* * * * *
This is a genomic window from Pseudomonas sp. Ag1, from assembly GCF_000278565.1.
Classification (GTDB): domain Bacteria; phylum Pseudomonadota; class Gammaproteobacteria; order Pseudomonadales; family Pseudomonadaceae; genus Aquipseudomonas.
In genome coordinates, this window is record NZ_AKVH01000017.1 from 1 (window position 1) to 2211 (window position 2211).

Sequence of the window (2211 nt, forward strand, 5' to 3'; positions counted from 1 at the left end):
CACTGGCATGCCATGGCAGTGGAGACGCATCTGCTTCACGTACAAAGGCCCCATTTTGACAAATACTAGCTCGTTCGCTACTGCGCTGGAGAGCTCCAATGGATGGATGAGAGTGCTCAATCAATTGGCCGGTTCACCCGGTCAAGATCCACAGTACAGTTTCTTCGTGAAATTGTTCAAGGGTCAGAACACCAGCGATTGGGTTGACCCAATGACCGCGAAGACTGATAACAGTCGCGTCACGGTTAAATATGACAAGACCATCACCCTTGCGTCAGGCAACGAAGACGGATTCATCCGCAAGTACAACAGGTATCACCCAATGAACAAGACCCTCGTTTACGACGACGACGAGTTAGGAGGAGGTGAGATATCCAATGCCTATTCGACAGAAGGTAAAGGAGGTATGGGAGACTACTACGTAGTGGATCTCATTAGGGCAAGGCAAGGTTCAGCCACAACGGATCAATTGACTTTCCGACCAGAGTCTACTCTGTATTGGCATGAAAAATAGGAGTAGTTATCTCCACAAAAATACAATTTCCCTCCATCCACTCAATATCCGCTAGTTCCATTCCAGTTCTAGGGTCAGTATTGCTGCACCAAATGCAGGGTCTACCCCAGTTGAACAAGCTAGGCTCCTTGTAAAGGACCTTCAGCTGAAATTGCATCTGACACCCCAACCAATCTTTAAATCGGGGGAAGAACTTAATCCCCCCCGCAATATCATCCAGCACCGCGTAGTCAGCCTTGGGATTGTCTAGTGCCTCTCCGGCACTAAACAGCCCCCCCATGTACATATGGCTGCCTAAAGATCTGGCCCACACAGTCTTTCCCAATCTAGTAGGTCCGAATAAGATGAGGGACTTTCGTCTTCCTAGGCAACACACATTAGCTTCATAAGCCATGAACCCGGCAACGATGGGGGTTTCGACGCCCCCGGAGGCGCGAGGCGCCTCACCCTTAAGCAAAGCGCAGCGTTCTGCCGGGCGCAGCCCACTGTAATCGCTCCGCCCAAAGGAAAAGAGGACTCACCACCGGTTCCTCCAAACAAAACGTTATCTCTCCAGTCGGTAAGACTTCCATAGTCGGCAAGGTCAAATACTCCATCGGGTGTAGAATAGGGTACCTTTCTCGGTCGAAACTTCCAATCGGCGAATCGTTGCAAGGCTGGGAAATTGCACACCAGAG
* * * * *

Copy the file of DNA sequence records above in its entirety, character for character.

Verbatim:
This is a genomic window from Pseudomonas sp. Ag1, from assembly GCF_000278565.1.
Classification (GTDB): domain Bacteria; phylum Pseudomonadota; class Gammaproteobacteria; order Pseudomonadales; family Pseudomonadaceae; genus Aquipseudomonas.
In genome coordinates, this window is record NZ_AKVH01000017.1 from 1 (window position 1) to 2211 (window position 2211).

Sequence of the window (2211 nt, forward strand, 5' to 3'; positions counted from 1 at the left end):
CACTGGCATGCCATGGCAGTGGAGACGCATCTGCTTCACGTACAAAGGCCCCATTTTGACAAATACTAGCTCGTTCGCTACTGCGCTGGAGAGCTCCAATGGATGGATGAGAGTGCTCAATCAATTGGCCGGTTCACCCGGTCAAGATCCACAGTACAGTTTCTTCGTGAAATTGTTCAAGGGTCAGAACACCAGCGATTGGGTTGACCCAATGACCGCGAAGACTGATAACAGTCGCGTCACGGTTAAATATGACAAGACCATCACCCTTGCGTCAGGCAACGAAGACGGATTCATCCGCAAGTACAACAGGTATCACCCAATGAACAAGACCCTCGTTTACGACGACGACGAGTTAGGAGGAGGTGAGATATCCAATGCCTATTCGACAGAAGGTAAAGGAGGTATGGGAGACTACTACGTAGTGGATCTCATTAGGGCAAGGCAAGGTTCAGCCACAACGGATCAATTGACTTTCCGACCAGAGTCTACTCTGTATTGGCATGAAAAATAGGAGTAGTTATCTCCACAAAAATACAATTTCCCTCCATCCACTCAATATCCGCTAGTTCCATTCCAGTTCTAGGGTCAGTATTGCTGCACCAAATGCAGGGTCTACCCCAGTTGAACAAGCTAGGCTCCTTGTAAAGGACCTTCAGCTGAAATTGCATCTGACACCCCAACCAATCTTTAAATCGGGGGAAGAACTTAATCCCCCCCGCAATATCATCCAGCACCGCGTAGTCAGCCTTGGGATTGTCTAGTGCCTCTCCGGCACTAAACAGCCCCCCCATGTACATATGGCTGCCTAAAGATCTGGCCCACACAGTCTTTCCCAATCTAGTAGGTCCGAATAAGATGAGGGACTTTCGTCTTCCTAGGCAACACACATTAGCTTCATAAGCCATGAACCCGGCAACGATGGGGGTTTCGACGCCCCCGGAGGCGCGAGGCGCCTCACCCTTAAGCAAAGCGCAGCGTTCTGCCGGGCGCAGCCCACTGTAATCGCTCCGCCCAAAGGAAAAGAGGACTCACCACCGGTTCCTCCAAACAAAACGTTATCTCTCCAGTCGGTAAGACTTCCATAGTCGGCAAGGTCAAATACTCCATCGGGTGTAGAATAGGGTACCTTTCTCGGTCGAAACTTCCAATCGGCGAATCGTTGCAAGGCTGGGAAATTGCACACCAGAG